3 Months to Win: The Whitebelt Tournament

3 Months to Win: The Whitebelt Tournament

Around February 2019, I started teaching across town twice a week at a small fitness gym, Oakley Fitness Center. They wanted beginner’s no-gi BJJ. Right from the start we had a core group of three guys, ranging from their 30’s to their 40’s, who showed up to both classes every week. All of them had some kind of minimal experience–one had done a few months of BJJ a year ago, another had some wrestling in his past and had jumped into a submission tournament randomly years ago, and the last had trained at an MMA gym nearly 15 years ago in another life for a bit.

We started from the beginning. Because it was a small group and everyone attended every class, the structure looked more like a private lesson. It was direct, hands-on, with a close attention to detail on every drill execution and a conversational style that you can’t get in a larger class. We worked all the basic positions, a few transition details, looked at basic submission sequences from those positions, at armbar/RNC/triangle finishing details, dealing with closed guard, a handful of sweeps and when to use them. We even touched on straight ankle locks and kesa gatame. We did positional sparring every class.

For two months, we fit a lot in, and progress was tangible and swift. Then, at about that time, the guys all agreed they were game to enter into the no-gi division of the 3rd Asheville Whitebelt Tournament, a small local tournament hosted at Open Source BJJ.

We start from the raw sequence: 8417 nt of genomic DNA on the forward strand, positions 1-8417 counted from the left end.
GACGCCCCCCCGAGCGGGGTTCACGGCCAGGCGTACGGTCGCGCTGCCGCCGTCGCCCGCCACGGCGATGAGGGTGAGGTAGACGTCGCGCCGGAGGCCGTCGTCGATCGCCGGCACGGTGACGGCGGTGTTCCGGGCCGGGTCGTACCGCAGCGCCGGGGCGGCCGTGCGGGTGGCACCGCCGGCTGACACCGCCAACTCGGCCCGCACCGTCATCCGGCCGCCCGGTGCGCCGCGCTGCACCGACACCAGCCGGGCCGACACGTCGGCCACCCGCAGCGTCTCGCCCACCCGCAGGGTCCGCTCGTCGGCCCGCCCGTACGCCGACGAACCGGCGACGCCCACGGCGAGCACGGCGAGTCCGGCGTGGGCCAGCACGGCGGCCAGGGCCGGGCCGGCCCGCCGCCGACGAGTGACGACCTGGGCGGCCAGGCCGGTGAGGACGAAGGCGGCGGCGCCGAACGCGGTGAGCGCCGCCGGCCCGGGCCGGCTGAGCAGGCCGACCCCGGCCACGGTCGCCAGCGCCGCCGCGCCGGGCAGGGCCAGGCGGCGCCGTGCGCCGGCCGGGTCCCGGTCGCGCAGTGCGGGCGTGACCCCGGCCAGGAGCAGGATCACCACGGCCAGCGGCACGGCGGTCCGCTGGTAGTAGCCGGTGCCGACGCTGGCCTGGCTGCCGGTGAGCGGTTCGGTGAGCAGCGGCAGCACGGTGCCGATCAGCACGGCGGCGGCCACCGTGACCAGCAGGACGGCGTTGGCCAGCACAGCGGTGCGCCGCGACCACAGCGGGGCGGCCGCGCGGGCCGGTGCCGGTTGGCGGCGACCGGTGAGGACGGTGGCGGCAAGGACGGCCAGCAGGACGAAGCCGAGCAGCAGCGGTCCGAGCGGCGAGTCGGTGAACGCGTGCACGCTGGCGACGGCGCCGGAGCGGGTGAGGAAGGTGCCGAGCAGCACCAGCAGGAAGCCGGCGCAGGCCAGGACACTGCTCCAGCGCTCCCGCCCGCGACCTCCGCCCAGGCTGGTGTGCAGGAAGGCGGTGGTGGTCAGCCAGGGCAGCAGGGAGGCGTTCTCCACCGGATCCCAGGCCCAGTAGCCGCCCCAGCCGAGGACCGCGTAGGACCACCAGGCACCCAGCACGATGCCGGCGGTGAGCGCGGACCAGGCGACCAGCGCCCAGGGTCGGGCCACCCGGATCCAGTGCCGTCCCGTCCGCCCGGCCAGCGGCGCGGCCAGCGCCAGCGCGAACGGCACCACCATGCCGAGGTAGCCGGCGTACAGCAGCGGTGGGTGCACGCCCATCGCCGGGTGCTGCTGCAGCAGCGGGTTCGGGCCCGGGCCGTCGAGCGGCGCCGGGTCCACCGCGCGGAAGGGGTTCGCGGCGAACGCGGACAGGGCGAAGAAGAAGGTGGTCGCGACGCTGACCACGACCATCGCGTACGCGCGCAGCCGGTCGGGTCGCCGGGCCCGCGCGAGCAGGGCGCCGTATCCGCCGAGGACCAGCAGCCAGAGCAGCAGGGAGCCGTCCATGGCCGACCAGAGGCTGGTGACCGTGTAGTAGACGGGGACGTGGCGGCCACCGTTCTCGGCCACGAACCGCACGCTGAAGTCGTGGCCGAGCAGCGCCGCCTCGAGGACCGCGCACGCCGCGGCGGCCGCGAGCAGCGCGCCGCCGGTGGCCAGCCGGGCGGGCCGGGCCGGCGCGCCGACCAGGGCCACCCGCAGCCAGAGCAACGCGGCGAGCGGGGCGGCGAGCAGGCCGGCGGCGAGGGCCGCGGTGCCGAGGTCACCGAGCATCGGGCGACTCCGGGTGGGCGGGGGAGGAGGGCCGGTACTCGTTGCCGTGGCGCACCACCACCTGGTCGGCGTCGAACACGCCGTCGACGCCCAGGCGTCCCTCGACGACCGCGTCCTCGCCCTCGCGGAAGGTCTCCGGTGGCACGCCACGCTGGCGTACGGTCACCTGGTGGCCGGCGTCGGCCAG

The rules would be basically submission-only with EBI-style overtime. Kneebars and straight-anklelocks allowed, no heel-hooks or toe-holds.

So, with one month left, we focused exclusively on competition prep. I decided rather than try to improve their overall game, which is a slow process that takes time, the highest returns were likely to be in two places–the beginning of the match, and the overtime end.

Two of the students had a wrestling background, one did not. For the one without a wrestling background, I told him his time was far better spent learning to bait shots, sprawl effectively, and guillotine. Doing wrestling well is harder than most people think, and sprawling and guillotining are much more easily acquired skills. A counter-based game is a much more time-efficient route, since we had one month to work with.

Perfectly, since the other students did have a wrestling background, I had them primarily focus on cleaning up their shots and learning to protect their neck, making the modifications necessary to their wrestling shots to avoid guillotines.

The rest of the time was spent on EBI overtime drills. We focused on the obvious topics of escape techniques and concepts, control concepts, finishing techniques and concepts for back and arm. But we also talked about the mental differences. I drilled into their mind a simple algorithm when on top and on bottom. I taught them to focus on speed in overtime instead of being patient, to prioritize control instead of being flexible to upgrade and accept transitions, to refresh in their own mind exactly what they needed to attempt in the moments before the overtime round would start.

Competition day came… There are no age divisions in a small local tournament, and weight classes were set on the day-off. Everyone had a round-robin division with about 4-5 other people.

And the results were better than I could have hoped for. Three guys, four medals. One guy got double silvers (absolute and weight), another guy got gold in his division, and guy #3 also got silver. They nailed the game-plan, making the stand-up game run according to their goals, finishing several guillotines. And they clearly excelled in the overtime format.

This felt like a special win for me, because it’s my first time giving hand-guided, self-directed prep for specific students, with a custom game-plan. Seeing that manifest and work in action? I’m pretty proud of these guys. I never thought a white belt tournament would mean so much to me, but once again I find myself surprised.

Way to go, guys.